U.S. College Tuition Rises 4.6%, Beating Inflation

(Corrects student aid data in fourth paragraph in a story published June 23.)

Tuition and fees at private, nonprofit U.S. colleges and universities for the 2011-2012 academic year will rise an average of 4.6 percent, exceeding inflation, according to a survey of 429 institutions.

Tuition hikes have hovered in the mid-four percent range over the last three years, according to the Washington-based National Association of Independent Colleges and Universities. U.S. consumer prices rose at an annual 3.6 percent in May.

An increase in financial need, employee health care, information technology and utilities contributed to rising tuition, the association said in a statement. During the decade prior to the global financial crisis that began in 2008, the average tuition increase was 6 percent.

Student aid will grow an average of 7 percent, up from a 6.8 percent increase last year, the association said. In light of the economic downturn, private colleges have aimed to increase student aid while slowing tuition increases, David L. Warren, the association’s president, said in the statement.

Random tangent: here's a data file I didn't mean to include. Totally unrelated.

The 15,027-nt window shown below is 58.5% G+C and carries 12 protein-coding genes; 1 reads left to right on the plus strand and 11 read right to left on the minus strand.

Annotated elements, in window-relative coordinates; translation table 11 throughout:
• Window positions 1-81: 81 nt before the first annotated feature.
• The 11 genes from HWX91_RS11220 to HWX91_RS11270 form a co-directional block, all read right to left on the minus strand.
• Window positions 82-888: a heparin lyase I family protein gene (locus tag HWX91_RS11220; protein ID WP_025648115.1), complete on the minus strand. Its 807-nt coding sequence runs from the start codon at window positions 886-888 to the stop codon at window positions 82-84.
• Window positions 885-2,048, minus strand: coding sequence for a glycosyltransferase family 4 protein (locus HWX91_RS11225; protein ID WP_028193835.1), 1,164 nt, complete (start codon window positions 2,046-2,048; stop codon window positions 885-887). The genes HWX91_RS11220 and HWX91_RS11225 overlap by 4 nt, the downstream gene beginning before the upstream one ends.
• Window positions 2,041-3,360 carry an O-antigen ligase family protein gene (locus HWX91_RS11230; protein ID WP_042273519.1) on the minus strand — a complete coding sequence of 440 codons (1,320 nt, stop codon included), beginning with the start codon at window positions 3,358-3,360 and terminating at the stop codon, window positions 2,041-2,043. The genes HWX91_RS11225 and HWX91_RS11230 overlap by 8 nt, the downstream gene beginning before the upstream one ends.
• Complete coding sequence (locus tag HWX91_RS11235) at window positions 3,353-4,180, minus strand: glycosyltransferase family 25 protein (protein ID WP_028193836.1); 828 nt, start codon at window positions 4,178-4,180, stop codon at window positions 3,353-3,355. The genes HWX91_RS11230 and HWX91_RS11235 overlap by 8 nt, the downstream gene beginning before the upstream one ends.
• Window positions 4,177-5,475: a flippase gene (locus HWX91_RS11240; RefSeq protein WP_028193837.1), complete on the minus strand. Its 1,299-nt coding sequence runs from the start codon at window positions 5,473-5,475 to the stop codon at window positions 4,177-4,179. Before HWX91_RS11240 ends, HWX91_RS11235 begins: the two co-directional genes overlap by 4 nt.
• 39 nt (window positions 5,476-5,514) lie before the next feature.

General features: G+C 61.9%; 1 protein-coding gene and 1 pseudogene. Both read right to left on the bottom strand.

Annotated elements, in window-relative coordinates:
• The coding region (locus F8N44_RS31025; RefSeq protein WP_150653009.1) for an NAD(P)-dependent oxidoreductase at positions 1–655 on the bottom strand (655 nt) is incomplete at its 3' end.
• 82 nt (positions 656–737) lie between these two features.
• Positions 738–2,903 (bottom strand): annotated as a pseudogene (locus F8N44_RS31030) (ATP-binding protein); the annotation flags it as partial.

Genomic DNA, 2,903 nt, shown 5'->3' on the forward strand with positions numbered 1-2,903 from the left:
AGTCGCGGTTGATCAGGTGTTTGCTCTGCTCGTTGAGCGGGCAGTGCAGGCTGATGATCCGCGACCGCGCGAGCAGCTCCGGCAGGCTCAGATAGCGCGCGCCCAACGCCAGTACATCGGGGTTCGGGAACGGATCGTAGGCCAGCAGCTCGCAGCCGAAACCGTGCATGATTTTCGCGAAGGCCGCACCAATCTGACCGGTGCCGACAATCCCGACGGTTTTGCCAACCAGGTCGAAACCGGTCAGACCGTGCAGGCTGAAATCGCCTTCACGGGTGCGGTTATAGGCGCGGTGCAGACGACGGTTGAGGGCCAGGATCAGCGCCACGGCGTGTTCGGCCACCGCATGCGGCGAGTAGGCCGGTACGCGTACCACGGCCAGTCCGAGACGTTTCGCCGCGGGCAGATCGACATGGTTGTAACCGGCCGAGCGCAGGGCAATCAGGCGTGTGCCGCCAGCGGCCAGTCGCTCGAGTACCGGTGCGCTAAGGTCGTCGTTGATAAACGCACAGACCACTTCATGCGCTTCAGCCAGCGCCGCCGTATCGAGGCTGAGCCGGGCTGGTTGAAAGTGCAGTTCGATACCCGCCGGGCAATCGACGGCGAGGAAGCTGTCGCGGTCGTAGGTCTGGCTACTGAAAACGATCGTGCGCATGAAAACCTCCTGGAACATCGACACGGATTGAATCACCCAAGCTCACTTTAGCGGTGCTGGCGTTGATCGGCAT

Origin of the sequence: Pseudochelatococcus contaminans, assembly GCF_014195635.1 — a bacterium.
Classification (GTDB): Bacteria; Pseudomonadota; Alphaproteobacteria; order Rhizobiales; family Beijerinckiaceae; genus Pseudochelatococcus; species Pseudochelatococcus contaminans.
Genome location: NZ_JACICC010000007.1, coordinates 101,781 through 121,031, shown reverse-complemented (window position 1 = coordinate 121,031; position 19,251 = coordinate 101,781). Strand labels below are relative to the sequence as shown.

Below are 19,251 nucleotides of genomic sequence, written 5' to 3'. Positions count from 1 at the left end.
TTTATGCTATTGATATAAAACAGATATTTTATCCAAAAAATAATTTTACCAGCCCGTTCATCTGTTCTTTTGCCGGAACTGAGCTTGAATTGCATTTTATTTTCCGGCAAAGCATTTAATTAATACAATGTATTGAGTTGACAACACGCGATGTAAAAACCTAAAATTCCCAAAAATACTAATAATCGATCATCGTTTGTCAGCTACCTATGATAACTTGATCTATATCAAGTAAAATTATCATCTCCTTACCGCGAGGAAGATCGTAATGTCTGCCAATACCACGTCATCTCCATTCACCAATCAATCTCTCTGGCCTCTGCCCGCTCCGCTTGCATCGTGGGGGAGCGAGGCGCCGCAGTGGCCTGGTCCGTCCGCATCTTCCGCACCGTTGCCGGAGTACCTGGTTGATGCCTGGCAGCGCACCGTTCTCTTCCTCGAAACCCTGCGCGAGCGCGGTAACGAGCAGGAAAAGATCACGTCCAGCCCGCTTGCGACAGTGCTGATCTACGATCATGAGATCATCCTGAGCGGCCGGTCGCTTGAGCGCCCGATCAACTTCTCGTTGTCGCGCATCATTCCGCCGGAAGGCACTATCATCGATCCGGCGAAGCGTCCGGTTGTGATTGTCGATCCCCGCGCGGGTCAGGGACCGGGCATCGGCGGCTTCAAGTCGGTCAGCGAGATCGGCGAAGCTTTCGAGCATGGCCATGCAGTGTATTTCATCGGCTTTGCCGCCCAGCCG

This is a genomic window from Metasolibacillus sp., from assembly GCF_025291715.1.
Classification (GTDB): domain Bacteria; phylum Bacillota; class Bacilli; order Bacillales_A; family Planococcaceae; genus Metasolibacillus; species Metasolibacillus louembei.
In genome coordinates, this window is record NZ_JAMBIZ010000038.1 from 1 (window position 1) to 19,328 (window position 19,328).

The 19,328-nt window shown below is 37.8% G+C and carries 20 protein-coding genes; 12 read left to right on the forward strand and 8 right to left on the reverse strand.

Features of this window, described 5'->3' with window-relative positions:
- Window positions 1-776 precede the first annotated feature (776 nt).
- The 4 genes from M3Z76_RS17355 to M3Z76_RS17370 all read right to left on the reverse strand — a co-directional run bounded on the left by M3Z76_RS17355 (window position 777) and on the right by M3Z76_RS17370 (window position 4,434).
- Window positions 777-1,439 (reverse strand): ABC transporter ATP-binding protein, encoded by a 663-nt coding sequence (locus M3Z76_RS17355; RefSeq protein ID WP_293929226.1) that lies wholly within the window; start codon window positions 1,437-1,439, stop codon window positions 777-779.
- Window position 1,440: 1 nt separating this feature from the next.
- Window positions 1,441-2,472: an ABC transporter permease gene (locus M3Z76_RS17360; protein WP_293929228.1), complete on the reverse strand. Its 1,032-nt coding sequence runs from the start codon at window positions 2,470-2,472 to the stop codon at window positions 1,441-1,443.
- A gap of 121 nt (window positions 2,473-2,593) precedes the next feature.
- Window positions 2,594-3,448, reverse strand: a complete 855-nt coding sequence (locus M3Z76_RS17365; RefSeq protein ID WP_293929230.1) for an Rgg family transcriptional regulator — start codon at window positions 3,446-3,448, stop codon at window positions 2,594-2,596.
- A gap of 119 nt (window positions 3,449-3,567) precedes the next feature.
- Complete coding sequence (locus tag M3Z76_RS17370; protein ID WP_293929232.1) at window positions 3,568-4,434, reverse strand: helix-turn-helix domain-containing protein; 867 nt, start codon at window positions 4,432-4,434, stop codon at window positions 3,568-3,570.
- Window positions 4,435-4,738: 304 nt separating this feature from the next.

Published tuition and fees for the 2010-2011 academic year averaged $27,293, according to the College Board, a nonprofit research and advocacy group based in New York. After grant aid and federal tax benefits are considered, average net tuition and fees for full-time students was $11,320.

To contact the reporter on this story: Rebecca Curwin in New York at rcurwin@bloomberg.net

To contact the editor responsible for this story: Jonathan Kaufman at jkaufman17@bloomberg.net

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